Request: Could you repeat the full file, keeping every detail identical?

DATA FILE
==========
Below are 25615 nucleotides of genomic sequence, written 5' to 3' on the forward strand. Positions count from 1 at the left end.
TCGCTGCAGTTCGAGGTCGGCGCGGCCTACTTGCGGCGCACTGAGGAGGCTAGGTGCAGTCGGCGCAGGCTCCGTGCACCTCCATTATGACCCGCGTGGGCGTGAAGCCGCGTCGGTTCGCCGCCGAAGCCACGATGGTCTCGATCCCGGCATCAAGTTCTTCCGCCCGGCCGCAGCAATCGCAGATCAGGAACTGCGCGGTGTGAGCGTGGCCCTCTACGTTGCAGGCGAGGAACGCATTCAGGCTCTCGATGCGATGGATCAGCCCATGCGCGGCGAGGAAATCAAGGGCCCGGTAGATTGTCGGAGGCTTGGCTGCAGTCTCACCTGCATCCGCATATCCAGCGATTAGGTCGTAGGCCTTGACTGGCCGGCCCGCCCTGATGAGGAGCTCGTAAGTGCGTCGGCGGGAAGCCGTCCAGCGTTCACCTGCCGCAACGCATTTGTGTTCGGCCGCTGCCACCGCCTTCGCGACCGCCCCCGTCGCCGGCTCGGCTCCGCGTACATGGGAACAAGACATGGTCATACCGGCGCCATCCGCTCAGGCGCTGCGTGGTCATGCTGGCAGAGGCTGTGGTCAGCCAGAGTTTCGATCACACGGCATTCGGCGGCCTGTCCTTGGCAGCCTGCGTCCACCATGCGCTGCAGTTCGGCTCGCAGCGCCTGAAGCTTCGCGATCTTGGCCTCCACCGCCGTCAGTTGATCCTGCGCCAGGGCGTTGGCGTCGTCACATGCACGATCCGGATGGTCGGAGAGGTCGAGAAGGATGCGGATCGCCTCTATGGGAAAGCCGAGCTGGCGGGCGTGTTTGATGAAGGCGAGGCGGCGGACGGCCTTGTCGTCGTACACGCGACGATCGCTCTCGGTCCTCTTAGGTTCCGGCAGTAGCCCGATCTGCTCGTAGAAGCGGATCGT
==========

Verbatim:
Below are 25615 nucleotides of genomic sequence, written 5' to 3' on the forward strand. Positions count from 1 at the left end.
TCGCTGCAGTTCGAGGTCGGCGCGGCCTACTTGCGGCGCACTGAGGAGGCTAGGTGCAGTCGGCGCAGGCTCCGTGCACCTCCATTATGACCCGCGTGGGCGTGAAGCCGCGTCGGTTCGCCGCCGAAGCCACGATGGTCTCGATCCCGGCATCAAGTTCTTCCGCCCGGCCGCAGCAATCGCAGATCAGGAACTGCGCGGTGTGAGCGTGGCCCTCTACGTTGCAGGCGAGGAACGCATTCAGGCTCTCGATGCGATGGATCAGCCCATGCGCGGCGAGGAAATCAAGGGCCCGGTAGATTGTCGGAGGCTTGGCTGCAGTCTCACCTGCATCCGCATATCCAGCGATTAGGTCGTAGGCCTTGACTGGCCGGCCCGCCCTGATGAGGAGCTCGTAAGTGCGTCGGCGGGAAGCCGTCCAGCGTTCACCTGCCGCAACGCATTTGTGTTCGGCCGCTGCCACCGCCTTCGCGACCGCCCCCGTCGCCGGCTCGGCTCCGCGTACATGGGAACAAGACATGGTCATACCGGCGCCATCCGCTCAGGCGCTGCGTGGTCATGCTGGCAGAGGCTGTGGTCAGCCAGAGTTTCGATCACACGGCATTCGGCGGCCTGTCCTTGGCAGCCTGCGTCCACCATGCGCTGCAGTTCGGCTCGCAGCGCCTGAAGCTTCGCGATCTTGGCCTCCACCGCCGTCAGTTGATCCTGCGCCAGGGCGTTGGCGTCGTCACATGCACGATCCGGATGGTCGGAGAGGTCGAGAAGGATGCGGATCGCCTCTATGGGAAAGCCGAGCTGGCGGGCGTGTTTGATGAAGGCGAGGCGGCGGACGGCCTTGTCGTCGTACACGCGACGATCGCTCTCGGTCCTCTTAGGTTCCGGCAGTAGCCCGATCTGCTCGTAGAAGCGGATCGT